First, pick a crime. Remember in cozies you don’t give the grizzly details or dwell on the body. The crime, OTOH can be fairly weird. (In cozies like in sitcoms characters can be terminally strange.) Most of the time the crime is murder (for some reason other crimes feel less “serious.”) BUT the murder can be done by hanging the character upside down from the edge of a ravine and putting poisoned socks on his feet. You know what I mean.
Once you’ve come up with an interesting enough murder method/location/whatever, consider why it might have been done there or in that manner.
At this time, it’s good to remember that “the mob/organization/whatever” solution is not really good for cozies. Cozies should be personal.
Let’s say a teenager is found upside down, with poisoned socks on his feet. The poison was absorbed through the skin.
Who had a grudge against him that involved socks? Easy. Make him a college student, and there’s this roommate whose socks he stole. We can make the roommate a chemistry major, too.
You can run with that as a solution, or you can add another level of twist, by making the roommate’s girlfriend the one who committed the murder, after finding out this man then snuck the socks into the clothes she took to wash for her boyfriend.
In either case, you don’t want to make it too obvious.
So you need to buy yourself a whole case of red herrings.
First, whoever is solving this crime – say, the young woman who is in love with the roommate (but not the girlfriend) should have weird incidents happen. Say someone keeps leaving her weird messages to “give it back right now.” And she thinks it’s this bottle of the poison used on the socks that she found in this guy’s room.
You can escalate this all out of proportion, but in the end it will be something silly and unrelated, like she borrowed a book from someone else and never gave it back.
Meanwhile while she’s tracing down everyone that knew the dead guy, including his family, she will find one or more persons who seem bad enough to have left her the threatening notes.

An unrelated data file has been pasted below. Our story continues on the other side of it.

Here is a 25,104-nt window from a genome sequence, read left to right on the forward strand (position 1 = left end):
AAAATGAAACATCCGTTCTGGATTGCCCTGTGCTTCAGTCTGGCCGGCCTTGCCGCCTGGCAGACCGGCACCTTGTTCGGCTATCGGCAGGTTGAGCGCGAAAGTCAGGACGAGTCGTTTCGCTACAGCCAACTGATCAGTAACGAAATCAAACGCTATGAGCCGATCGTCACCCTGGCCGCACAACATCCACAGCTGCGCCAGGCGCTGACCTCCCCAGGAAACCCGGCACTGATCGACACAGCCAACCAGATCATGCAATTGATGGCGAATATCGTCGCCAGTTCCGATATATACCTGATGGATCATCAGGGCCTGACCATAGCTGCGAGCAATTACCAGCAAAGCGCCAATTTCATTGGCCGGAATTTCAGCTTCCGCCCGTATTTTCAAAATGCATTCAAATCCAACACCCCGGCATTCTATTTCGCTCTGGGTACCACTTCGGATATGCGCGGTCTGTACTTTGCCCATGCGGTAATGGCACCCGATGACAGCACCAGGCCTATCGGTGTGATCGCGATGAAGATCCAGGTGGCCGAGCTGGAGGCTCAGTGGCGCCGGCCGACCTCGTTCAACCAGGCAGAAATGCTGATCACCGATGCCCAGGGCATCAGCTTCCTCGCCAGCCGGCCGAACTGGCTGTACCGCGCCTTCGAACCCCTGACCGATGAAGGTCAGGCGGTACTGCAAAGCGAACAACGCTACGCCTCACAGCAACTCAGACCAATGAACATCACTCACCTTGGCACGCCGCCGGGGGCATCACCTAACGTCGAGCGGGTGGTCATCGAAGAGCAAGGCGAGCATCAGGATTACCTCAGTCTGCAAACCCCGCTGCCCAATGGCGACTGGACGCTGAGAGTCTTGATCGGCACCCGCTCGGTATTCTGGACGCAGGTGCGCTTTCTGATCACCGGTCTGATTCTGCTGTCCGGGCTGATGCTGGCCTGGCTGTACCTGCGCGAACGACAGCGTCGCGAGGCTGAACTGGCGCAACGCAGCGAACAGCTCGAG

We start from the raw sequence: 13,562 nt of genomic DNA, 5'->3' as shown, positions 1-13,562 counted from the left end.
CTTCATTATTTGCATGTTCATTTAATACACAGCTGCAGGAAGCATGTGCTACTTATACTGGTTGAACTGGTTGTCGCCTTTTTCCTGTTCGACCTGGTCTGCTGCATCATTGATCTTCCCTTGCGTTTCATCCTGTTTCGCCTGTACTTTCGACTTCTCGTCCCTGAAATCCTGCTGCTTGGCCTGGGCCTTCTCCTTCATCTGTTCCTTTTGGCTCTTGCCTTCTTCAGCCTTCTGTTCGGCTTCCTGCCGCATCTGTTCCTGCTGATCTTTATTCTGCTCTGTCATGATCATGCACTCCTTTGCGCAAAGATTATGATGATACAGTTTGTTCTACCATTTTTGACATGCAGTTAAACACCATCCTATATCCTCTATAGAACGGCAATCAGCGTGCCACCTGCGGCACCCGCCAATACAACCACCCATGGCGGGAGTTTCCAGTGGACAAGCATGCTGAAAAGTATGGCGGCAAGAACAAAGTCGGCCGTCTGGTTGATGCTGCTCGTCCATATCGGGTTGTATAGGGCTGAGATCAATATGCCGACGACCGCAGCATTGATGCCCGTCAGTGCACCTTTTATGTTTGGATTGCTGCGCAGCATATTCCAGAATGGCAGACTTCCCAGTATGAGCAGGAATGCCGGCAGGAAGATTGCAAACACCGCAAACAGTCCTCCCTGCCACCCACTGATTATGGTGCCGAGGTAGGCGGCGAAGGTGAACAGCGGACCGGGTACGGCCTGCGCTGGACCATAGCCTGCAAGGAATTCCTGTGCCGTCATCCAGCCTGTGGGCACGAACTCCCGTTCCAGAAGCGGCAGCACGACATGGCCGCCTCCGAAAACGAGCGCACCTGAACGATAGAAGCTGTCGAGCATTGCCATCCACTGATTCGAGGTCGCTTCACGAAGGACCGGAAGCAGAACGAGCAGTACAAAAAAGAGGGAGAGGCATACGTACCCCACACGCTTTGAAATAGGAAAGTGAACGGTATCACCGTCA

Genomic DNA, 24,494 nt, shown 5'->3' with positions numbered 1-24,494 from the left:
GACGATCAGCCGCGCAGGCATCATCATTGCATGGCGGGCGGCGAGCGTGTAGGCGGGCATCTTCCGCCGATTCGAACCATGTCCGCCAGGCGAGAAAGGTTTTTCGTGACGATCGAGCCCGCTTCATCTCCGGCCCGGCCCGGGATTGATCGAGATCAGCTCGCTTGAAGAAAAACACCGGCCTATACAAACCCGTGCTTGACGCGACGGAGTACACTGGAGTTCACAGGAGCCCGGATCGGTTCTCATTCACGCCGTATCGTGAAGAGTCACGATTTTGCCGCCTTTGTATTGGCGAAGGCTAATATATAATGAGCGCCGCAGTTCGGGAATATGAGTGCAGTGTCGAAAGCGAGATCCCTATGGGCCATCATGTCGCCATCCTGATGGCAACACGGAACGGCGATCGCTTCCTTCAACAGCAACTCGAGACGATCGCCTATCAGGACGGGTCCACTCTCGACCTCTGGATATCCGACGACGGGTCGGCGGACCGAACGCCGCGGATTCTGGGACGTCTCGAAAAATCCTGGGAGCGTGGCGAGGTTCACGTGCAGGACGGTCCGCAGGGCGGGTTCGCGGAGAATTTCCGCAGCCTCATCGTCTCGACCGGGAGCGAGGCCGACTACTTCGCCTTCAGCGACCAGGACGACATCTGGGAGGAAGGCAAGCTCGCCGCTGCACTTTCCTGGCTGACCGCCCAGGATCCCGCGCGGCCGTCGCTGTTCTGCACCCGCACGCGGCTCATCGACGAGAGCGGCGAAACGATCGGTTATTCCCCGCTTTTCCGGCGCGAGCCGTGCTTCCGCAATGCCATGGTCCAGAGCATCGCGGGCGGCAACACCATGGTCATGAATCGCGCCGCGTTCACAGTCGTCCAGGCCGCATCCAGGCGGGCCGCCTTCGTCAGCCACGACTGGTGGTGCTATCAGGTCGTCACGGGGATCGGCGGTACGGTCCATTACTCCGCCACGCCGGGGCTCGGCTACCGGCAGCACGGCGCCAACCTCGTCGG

Both the threatening notes and the widening investigation gives you a chance to “widen the circle” of interesting characters.
Two notes: be true to science, forensics, etc. Nothing ruins a bit of fun more than coming across something that is demonstrably wrong.
Also, have fun. Build your mystery as a world YOU’d want to live in. If the series succeeds, you’ll be!
But what if you don’t know who committed the murder? Well… sometimes you don’t. It’s easier for me if I know and can willfully direct suspicion away from the right path. But that doesn’t mean it’s the only way to do it.
Sometimes as your character is going around and interviewing people, you’ll get a sense of “that one. He did it.”
It’s just that unless you’re already somewhat experienced, as reader or writer, if you are finding out who the murderer might be you will waste more copy. In the end you’ll have three or four chapters that don’t fit.
On the other hand, they could be the beginning of other books, of course. It depends on how YOUR mind works.
The only other caveat I’d have is that at some point, either when you’re plotting, when you’re writing or after you’ve written, when you’re editing, you take a calendar and plot the mystery by days and where people were. This is because for some reason in mysteries, I end up having characters that can be in three places at once, which is pretty embarrassing.
There are other “rules” and I can go on with this next week, if you want. (By “rules” I mean things that make it easier to have the readers enjoy your cozy mystery.)
But for now, I think that’s it.